“They were complete strangers, I had never seen them before in my life and they took me when I least expected it. I thought I was completely safe where I was,” Sam spoke up about her experience. 

Many victims find seeking help difficult because of the ongoing knowledge that in most cases, the offender will not be prosecuted or receive any sort of punishment. According to RAINN, out of 1,000 sexual assaults, only 310 will get reported to police, 50 of those 310 will get arrested, 28 of those 50 will get a felony conviction and 25 of those 50 will be incarcerated. Those numbers are very low and show that only around 31 percent of victims actually report their assault to the police and only 2.8 percent will get charged with a felony conviction. These statistics alone are proof that most victims do not report it, and the ones that do, almost never end up getting any closure or the perpetrator does not get any sort of punishment. 

“I guess I would say that when those types of things like sexual assault or harrassment happen, I think it is important for them to know that they didn’t cause those things or that it is not their fault – I know a lot of guilt can come with that,” Hogue said.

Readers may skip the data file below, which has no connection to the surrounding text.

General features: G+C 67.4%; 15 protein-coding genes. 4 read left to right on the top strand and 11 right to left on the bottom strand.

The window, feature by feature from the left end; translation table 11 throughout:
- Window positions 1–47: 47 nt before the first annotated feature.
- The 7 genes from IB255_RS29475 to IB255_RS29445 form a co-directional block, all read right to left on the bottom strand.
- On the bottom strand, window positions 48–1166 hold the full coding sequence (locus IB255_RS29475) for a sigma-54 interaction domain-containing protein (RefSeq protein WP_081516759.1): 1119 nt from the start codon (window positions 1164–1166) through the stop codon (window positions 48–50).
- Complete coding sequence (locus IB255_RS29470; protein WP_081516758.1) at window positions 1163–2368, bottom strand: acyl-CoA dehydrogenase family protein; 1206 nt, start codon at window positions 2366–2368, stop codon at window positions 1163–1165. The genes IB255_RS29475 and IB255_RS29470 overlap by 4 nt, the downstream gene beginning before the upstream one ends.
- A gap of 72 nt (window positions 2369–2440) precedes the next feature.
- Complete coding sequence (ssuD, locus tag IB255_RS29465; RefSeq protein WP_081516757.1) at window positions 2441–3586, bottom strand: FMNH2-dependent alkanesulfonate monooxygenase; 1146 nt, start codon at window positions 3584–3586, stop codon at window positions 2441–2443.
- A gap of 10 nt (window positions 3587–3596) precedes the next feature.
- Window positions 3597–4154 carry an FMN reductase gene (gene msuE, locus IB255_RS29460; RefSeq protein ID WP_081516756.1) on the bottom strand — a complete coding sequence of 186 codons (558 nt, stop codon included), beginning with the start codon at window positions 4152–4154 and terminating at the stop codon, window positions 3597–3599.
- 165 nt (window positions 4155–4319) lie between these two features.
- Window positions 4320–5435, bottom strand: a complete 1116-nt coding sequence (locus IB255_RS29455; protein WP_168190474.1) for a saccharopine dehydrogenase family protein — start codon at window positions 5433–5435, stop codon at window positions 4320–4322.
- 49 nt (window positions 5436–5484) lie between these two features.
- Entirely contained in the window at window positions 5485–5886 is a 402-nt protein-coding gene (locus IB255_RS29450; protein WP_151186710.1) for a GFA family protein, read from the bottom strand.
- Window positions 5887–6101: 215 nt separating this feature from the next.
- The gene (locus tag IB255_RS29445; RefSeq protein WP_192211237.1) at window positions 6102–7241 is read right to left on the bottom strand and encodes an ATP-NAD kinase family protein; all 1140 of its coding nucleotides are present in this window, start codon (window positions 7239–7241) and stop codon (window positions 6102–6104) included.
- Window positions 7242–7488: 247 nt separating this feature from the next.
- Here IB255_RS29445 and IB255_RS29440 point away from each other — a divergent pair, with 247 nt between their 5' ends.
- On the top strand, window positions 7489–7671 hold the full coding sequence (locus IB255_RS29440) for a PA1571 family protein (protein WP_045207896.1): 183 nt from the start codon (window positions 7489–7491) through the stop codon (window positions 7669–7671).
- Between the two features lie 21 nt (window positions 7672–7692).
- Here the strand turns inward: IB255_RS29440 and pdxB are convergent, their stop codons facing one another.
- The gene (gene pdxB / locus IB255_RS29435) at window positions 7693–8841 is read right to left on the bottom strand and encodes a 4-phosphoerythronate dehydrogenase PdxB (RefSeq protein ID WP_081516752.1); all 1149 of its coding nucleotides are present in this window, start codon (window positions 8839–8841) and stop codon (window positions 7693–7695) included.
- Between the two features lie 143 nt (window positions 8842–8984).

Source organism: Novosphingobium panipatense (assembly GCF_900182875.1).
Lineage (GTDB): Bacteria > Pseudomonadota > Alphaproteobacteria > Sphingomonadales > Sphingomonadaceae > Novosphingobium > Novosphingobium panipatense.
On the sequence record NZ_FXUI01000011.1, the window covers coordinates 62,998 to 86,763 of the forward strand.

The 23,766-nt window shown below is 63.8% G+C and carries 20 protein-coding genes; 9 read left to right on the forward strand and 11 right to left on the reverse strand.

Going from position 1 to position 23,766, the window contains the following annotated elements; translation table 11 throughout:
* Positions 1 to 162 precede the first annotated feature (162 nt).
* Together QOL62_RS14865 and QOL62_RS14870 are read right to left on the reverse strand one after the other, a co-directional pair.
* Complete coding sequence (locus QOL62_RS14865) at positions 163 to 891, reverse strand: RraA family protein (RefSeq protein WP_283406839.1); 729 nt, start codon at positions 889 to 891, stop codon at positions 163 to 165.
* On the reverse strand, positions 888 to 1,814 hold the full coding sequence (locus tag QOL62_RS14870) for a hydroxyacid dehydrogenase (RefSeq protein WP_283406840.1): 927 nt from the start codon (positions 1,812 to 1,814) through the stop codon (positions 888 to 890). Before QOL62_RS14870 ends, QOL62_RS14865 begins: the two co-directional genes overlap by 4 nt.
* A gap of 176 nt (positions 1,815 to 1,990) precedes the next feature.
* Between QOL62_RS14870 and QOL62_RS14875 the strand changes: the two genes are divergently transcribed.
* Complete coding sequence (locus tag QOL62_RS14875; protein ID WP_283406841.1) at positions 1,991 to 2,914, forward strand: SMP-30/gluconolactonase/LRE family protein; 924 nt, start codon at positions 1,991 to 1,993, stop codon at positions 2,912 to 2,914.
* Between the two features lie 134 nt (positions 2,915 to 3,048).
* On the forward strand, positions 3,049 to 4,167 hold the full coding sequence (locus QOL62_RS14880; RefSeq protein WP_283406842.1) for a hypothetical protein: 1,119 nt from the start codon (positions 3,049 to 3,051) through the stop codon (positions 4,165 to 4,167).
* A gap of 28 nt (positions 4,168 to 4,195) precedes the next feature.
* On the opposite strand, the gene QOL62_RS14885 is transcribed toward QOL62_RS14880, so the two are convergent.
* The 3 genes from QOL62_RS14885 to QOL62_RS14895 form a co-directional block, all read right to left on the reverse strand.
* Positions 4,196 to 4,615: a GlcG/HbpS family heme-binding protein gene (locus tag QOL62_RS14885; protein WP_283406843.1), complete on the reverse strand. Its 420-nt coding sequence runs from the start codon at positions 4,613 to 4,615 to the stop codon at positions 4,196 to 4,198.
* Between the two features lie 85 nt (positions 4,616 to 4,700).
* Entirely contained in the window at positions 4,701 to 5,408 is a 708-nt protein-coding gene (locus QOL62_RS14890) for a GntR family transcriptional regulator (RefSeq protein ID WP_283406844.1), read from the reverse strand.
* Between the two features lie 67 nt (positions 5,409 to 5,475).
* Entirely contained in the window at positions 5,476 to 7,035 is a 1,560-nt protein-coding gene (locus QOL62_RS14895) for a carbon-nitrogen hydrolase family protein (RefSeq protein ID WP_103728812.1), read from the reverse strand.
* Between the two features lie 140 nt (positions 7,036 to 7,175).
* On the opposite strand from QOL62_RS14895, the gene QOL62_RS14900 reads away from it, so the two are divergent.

A lot of times, after it happens, the victim blames themselves. With things like, “what were you wearing?” or “you should have said no,” victims find themselves feeling more guilt over the situations.

“I thought that maybe it was my fault or that if I just wouldn’t have gone out that night then it would have been fine,” Sam said.

After a while, victims of sexual assault may start to realize that it is truly not their fault, although some people never come to that conclusion. 

“I’ve kind of gotten over the feelings of feeling like it is my fault, but I still feel the effects of it,” Avery said.

Because of the controversy and sensitivity of the topic, many feel that sexual assault is not talked about often enough, nor are the victims always believed. Because of this, many of them have never gone to the police or even a counselor and do not plan to, which can create a problem in itself.

“I never talked to any professional, and I kind of wish that I would’ve, but I think it is too late now,” Sam said.

Overall, victims of sexual assault and sexual abuse should know that it is not their fault, has never been their fault and will never be their fault. There are always ways to reach out and many resources to support seeking help. 

“You shouldn’t feel disgusting because people do not know how to control themselves,” Avery said. “It was never your fault.”


If you or someone you know is a victim of sexual assault or sexual violence, we encourage you to reach out to any of the following resources.

National Sexual Assault Hotline – Available 24/7: 1-800-656-4673

National Suicide Hotline: 988